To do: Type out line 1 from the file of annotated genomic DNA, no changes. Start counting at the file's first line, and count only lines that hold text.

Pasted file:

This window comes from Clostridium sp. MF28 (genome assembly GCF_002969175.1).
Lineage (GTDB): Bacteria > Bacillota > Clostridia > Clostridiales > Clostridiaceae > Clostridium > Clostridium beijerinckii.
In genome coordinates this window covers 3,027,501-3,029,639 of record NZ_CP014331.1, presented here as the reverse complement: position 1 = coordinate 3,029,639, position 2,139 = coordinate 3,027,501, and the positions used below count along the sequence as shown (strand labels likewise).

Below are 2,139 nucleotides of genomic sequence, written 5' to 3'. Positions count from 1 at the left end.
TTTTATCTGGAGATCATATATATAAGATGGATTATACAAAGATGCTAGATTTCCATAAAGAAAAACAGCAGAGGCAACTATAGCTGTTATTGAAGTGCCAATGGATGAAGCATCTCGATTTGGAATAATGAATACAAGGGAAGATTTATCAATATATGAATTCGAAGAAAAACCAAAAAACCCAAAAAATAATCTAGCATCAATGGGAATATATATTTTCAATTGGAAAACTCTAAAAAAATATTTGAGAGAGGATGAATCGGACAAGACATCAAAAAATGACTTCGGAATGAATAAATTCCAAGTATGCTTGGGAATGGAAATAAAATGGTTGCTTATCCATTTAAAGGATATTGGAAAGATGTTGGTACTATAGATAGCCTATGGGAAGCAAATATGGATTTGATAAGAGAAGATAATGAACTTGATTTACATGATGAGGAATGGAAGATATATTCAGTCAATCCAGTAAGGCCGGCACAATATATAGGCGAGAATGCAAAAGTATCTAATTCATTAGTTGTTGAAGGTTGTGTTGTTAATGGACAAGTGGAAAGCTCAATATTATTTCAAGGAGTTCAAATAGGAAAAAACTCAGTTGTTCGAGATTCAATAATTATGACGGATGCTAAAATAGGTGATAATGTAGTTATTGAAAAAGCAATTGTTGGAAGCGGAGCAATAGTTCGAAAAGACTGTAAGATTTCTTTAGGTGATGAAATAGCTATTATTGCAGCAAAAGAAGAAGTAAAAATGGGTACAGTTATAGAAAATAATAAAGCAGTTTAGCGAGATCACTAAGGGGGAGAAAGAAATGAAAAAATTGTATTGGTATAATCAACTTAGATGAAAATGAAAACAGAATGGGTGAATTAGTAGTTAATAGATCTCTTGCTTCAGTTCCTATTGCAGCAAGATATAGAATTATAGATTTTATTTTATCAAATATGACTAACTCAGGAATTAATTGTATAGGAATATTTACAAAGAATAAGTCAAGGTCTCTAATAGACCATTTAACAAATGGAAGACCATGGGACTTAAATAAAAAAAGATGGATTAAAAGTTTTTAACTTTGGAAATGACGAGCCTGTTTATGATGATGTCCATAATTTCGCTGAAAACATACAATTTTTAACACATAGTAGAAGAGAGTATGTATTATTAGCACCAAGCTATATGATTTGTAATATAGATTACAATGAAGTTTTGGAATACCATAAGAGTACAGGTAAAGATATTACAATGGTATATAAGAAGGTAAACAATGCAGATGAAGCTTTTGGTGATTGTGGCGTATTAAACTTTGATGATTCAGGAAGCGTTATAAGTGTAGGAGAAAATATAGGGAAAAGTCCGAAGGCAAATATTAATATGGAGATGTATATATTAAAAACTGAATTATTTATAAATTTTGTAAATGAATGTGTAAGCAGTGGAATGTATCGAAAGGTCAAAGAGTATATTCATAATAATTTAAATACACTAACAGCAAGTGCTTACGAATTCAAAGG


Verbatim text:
This window comes from Clostridium sp. MF28 (genome assembly GCF_002969175.1).